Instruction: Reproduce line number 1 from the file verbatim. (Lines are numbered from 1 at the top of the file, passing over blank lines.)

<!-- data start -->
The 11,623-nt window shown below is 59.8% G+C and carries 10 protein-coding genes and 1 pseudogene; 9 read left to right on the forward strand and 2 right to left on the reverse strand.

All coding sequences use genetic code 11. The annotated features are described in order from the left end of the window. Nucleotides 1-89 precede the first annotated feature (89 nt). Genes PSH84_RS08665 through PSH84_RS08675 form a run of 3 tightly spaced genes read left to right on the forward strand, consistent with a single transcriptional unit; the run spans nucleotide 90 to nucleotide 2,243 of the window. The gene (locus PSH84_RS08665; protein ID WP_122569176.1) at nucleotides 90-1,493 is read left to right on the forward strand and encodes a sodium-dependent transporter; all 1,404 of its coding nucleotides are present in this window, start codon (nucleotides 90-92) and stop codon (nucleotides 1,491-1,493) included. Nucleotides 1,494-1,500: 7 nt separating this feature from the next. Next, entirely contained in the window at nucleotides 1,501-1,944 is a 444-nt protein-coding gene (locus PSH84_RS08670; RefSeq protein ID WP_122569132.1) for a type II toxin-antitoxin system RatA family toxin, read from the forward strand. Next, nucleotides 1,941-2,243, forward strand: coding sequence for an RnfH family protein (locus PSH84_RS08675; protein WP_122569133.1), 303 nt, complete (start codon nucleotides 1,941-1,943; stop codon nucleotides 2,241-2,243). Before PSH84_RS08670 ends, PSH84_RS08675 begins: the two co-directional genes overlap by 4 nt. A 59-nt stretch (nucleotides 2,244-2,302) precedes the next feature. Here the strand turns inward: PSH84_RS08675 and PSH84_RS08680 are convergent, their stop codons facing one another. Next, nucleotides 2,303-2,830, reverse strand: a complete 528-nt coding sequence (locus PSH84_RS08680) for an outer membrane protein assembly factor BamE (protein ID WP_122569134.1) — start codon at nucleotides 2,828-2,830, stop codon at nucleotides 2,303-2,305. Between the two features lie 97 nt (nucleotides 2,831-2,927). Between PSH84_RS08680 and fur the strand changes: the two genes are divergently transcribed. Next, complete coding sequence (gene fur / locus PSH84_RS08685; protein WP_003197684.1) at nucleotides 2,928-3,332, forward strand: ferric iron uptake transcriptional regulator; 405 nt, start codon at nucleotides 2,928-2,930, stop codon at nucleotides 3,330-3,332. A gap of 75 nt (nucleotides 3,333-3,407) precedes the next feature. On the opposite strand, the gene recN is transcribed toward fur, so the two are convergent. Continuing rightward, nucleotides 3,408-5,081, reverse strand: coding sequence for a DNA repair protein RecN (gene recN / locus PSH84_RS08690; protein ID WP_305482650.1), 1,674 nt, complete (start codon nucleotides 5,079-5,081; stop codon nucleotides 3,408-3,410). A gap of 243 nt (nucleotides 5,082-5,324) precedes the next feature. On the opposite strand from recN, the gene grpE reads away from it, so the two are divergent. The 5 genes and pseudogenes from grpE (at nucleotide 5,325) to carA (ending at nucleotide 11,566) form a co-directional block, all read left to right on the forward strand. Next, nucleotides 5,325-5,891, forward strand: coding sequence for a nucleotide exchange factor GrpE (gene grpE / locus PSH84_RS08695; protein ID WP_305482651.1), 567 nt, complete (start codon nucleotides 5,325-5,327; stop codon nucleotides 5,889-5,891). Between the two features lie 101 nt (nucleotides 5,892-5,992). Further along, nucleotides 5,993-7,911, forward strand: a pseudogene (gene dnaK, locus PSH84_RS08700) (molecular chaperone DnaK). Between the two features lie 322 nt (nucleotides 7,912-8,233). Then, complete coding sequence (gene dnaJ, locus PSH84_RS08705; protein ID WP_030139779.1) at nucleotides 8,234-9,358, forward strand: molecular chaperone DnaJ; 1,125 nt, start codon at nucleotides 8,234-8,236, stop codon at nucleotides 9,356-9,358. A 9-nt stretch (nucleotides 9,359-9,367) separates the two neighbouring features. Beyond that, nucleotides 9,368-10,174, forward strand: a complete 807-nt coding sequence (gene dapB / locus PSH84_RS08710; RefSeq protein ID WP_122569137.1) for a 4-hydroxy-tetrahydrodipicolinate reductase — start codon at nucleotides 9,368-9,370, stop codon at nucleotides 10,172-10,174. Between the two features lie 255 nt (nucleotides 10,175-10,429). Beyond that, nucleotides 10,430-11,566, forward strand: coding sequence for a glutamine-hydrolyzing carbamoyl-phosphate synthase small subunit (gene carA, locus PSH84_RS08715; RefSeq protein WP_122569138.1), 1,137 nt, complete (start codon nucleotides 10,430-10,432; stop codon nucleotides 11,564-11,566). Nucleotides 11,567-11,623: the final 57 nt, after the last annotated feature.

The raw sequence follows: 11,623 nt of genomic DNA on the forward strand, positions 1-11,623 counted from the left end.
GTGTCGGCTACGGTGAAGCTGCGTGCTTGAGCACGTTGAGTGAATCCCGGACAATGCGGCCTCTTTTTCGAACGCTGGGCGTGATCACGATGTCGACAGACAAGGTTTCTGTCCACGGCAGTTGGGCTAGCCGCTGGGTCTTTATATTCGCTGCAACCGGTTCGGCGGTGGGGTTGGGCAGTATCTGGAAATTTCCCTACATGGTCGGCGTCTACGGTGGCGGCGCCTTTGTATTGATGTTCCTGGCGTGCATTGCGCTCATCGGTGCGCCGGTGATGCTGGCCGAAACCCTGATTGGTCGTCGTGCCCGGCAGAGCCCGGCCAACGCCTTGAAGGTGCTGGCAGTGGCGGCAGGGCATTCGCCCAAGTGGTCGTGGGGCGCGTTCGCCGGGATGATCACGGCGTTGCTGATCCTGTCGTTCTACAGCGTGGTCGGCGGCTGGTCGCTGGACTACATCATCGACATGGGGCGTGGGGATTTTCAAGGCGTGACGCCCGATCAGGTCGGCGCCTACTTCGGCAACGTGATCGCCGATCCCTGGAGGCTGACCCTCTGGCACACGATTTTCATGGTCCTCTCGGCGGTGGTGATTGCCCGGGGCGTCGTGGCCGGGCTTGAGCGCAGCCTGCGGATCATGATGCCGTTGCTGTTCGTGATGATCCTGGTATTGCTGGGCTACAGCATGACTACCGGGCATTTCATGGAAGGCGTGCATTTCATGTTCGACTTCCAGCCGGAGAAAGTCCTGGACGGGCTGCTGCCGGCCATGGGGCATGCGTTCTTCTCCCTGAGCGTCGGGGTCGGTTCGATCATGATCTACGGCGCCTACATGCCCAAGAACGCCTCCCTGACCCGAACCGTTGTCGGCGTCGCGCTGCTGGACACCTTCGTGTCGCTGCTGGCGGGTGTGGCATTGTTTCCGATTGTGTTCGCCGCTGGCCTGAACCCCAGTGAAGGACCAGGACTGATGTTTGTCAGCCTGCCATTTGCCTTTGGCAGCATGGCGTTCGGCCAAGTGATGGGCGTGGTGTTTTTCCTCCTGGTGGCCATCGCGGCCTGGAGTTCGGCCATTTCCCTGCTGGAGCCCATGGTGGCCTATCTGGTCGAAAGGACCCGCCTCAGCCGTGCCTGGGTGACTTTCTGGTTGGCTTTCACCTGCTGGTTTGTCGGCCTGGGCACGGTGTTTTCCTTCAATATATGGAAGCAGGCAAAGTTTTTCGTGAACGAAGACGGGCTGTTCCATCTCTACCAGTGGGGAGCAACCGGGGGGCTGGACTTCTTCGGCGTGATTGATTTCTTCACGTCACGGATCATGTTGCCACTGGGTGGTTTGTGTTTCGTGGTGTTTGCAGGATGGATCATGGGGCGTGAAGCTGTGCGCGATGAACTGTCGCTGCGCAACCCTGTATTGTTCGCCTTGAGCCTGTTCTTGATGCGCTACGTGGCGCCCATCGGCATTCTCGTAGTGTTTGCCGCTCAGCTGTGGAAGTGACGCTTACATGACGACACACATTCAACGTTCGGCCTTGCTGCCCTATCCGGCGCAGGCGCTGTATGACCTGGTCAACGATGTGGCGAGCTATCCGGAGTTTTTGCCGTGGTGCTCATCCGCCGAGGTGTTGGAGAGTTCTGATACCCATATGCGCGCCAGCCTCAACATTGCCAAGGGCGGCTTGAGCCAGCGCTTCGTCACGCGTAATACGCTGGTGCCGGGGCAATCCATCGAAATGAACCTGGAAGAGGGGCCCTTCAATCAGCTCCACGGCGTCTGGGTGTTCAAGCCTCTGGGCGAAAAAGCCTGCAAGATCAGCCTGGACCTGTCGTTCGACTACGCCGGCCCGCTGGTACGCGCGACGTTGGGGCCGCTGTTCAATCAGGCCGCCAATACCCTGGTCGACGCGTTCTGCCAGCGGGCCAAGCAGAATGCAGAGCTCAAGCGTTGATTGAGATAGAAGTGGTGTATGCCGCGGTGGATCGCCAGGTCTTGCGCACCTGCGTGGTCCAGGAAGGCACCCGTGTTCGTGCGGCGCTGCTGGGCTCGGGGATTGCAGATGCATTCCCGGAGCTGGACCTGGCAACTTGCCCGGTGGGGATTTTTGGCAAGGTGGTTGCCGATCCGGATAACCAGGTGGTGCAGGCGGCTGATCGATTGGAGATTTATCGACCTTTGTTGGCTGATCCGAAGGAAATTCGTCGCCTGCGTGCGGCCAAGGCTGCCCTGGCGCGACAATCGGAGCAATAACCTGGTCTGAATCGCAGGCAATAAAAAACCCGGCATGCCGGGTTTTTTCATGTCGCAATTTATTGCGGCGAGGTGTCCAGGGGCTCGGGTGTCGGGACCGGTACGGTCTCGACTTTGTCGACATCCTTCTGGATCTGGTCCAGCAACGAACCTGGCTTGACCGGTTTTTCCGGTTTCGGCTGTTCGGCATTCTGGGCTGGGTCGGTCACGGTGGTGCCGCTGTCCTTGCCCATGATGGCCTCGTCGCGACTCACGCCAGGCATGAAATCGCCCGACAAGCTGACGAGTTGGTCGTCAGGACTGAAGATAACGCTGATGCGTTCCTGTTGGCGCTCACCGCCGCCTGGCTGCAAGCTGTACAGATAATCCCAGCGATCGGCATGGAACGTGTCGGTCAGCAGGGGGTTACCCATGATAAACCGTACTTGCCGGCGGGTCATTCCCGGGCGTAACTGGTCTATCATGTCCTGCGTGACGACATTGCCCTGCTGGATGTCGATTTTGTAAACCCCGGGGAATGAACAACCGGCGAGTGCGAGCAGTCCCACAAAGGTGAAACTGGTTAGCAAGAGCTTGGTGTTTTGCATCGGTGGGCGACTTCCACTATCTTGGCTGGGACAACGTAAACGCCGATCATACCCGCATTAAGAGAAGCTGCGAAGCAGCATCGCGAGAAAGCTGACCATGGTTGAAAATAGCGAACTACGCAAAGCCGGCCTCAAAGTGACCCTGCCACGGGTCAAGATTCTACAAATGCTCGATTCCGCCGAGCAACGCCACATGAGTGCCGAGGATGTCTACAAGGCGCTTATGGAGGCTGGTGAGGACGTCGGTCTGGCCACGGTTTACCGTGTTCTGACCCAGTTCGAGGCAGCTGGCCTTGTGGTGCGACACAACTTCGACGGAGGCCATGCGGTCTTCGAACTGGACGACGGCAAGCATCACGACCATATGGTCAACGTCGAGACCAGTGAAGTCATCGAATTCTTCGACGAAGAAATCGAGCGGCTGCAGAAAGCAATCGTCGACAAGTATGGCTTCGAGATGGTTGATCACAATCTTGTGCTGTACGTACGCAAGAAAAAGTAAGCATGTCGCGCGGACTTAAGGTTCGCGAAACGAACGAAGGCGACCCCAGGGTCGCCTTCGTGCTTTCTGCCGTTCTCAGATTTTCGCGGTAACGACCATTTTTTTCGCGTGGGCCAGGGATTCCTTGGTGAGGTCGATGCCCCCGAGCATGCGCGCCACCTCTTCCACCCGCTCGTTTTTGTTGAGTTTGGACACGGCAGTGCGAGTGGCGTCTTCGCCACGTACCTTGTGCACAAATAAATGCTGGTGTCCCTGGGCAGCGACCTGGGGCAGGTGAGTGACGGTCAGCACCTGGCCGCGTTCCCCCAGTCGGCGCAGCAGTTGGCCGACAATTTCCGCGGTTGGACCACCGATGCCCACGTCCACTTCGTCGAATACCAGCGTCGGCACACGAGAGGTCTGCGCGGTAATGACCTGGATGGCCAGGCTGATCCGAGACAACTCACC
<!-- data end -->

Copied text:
The 11,623-nt window shown below is 59.8% G+C and carries 10 protein-coding genes and 1 pseudogene; 9 read left to right on the forward strand and 2 right to left on the reverse strand.